Watching your child play on a TV screen is easier than on a tablet, sure, but that doesn’t mean there aren’t ways to use the info on the smaller screen to your advantage. As a recent opinion essay in the New York Times explains, most mobile games center around “lives,” or a finite number of plays a game will give the player per day. Start any game your child is playing and look at the life counter to find out how many lives they can get each day.
This is what you can do: Track your kid’s scores and lives count and share in the wins. You can track how many times your child has started a new session, and how many they have left it. You’ll also know how many plays your kid needs to go through before the temptation of spending money for more sets in—and you’ll need to keep that in mind, or else you could be “accidentally” charged for extra plays.
Keep an eye on your quest log, or tracker.
Some children don’t play shooters or mobile puzzle games; instead, they prefer vast open worlds bursting with quests, enemies and unique locations. Some of these games, such as World of Warcraft, don’t have clear endings, so if you’re monitoring your child as they play one of these games, the previous tips won’t apply. Parents can instead use the open quest log to see what their child has accomplished. Pick one of the quests together, or let the child decide, and then once the objective is achieved they’re done gaming for the night.
This is what you can do: You can monitor the quest log (or tracker), which keeps track of all active quests that your child has completed at any given moment. Each one lists the specific objective your child’s character is currently trying to complete. You can track the quests that your child is currently trying to complete by using this tool when they start a new game. Choose two or three to complete, and once they’re done, it’s time to save and log off.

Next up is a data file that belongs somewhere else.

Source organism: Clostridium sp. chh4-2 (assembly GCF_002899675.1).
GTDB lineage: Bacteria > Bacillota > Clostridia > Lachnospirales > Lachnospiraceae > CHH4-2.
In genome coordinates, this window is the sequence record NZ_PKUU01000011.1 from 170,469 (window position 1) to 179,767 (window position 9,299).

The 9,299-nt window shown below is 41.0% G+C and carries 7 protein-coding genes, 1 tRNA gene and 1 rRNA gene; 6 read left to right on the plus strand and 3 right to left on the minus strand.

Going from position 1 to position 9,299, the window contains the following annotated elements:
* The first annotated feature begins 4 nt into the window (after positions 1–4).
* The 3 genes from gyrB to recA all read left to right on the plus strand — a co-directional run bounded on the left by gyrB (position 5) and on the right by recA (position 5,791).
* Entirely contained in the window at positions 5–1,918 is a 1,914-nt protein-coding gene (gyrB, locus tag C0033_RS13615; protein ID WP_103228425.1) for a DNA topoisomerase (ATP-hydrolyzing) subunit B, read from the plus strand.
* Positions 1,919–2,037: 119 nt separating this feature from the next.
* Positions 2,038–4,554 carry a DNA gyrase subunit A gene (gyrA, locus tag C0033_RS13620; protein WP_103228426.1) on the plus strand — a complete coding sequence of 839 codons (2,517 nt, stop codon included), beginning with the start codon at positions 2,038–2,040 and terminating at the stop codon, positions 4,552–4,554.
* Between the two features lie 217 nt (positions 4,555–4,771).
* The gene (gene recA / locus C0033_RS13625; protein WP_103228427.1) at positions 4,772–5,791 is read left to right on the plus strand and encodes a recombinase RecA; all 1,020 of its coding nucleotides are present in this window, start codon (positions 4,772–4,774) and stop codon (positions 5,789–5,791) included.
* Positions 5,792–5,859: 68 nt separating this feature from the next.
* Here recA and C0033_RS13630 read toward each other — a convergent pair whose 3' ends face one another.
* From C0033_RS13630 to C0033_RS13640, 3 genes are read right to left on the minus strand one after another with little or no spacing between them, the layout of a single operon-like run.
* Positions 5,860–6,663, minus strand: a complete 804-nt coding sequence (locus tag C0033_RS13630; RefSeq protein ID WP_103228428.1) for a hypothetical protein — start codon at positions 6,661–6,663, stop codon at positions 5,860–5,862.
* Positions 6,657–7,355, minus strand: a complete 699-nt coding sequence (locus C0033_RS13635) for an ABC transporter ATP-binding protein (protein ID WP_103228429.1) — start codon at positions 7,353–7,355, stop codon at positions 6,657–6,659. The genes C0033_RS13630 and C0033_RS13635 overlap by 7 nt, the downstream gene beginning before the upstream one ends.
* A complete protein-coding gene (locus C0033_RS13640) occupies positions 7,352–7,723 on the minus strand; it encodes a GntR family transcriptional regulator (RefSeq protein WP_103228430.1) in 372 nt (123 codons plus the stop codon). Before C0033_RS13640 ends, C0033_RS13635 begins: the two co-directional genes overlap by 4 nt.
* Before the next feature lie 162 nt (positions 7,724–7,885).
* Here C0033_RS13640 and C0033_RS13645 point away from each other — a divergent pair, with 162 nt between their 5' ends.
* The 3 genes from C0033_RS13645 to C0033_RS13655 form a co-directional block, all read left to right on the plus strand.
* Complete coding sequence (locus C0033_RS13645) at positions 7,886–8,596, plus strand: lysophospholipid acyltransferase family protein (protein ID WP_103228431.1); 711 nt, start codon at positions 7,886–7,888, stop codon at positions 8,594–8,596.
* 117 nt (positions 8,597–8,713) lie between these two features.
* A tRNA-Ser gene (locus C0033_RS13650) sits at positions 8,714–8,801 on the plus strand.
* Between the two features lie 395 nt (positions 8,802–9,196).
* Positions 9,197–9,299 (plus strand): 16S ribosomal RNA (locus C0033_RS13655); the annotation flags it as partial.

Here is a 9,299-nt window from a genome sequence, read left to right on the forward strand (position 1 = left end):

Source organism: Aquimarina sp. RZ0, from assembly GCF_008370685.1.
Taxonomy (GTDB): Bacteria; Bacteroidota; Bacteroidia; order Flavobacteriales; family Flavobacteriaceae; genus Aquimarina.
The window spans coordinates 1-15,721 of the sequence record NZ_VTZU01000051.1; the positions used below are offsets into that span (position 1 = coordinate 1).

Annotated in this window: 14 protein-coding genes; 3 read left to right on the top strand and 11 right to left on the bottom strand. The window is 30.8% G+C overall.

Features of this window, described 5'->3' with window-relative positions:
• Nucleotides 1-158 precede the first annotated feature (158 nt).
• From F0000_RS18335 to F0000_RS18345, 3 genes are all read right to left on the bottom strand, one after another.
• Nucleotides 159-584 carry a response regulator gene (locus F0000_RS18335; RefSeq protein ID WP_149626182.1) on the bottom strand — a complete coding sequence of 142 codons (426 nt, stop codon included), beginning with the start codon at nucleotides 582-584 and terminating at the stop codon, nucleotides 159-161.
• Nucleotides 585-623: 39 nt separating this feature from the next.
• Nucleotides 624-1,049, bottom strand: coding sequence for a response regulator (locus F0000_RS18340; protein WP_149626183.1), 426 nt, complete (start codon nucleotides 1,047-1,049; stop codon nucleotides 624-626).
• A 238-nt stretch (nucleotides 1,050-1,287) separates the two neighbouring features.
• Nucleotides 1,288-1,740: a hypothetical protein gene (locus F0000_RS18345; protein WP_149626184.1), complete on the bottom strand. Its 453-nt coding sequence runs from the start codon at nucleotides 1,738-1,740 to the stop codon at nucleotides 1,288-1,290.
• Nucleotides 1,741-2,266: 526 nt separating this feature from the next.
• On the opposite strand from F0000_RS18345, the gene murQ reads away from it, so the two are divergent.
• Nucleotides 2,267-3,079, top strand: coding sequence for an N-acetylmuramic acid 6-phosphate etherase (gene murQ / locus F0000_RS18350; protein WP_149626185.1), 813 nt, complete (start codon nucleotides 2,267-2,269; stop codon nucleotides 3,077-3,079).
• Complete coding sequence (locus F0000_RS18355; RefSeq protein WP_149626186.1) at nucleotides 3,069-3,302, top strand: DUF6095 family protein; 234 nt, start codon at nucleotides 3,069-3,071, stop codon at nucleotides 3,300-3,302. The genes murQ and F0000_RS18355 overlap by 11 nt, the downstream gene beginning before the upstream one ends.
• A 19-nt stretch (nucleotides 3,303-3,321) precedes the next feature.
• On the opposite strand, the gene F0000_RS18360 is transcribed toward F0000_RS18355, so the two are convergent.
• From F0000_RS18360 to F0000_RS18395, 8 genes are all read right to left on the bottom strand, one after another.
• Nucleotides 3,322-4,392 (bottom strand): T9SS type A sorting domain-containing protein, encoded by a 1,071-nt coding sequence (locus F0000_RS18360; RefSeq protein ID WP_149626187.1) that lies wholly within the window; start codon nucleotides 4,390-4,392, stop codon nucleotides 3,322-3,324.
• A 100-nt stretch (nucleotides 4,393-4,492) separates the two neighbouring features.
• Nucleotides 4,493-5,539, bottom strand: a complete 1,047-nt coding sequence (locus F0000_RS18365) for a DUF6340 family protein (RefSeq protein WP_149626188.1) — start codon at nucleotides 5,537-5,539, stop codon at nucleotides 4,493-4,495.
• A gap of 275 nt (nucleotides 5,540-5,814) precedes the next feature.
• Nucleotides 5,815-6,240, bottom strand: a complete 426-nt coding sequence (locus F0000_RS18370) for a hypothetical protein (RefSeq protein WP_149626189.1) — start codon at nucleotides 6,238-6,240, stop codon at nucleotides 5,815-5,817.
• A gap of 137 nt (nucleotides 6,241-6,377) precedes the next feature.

Incorporate 60 minutes of exercise for every 60 minutes of gameplay.
According to ongoing research, top gamers in esports consider their physical fitness a priority. Regular exercise can help gamers improve their response time and mood, and even keep them cool during stressful situations. Is your kid getting enough physical exercise to balance out—or enhance—gameplay?
This is what you can do: Talk to your child about how you can keep gameplay in harmony with the rest of your day. If your child is an avid gamer, you might consider adding 60 minutes of exercise per hour to their gaming time. Research suggests that if children mix screen time and physical activity early in life, they’ll continue the balance as they grow older.
There’s no pretending that supervising your child’s video gaming habits is an easy task, especially if you never played them yourself. The tips below will help you recognize features that can keep players interested and set clear limits on the time your child can spend playing each session. No matter which game they’re playing, these guidelines could help you and your child enjoy their favorite games with safe and healthy boundaries…as long as their homework is done.
Screen time is not enough?.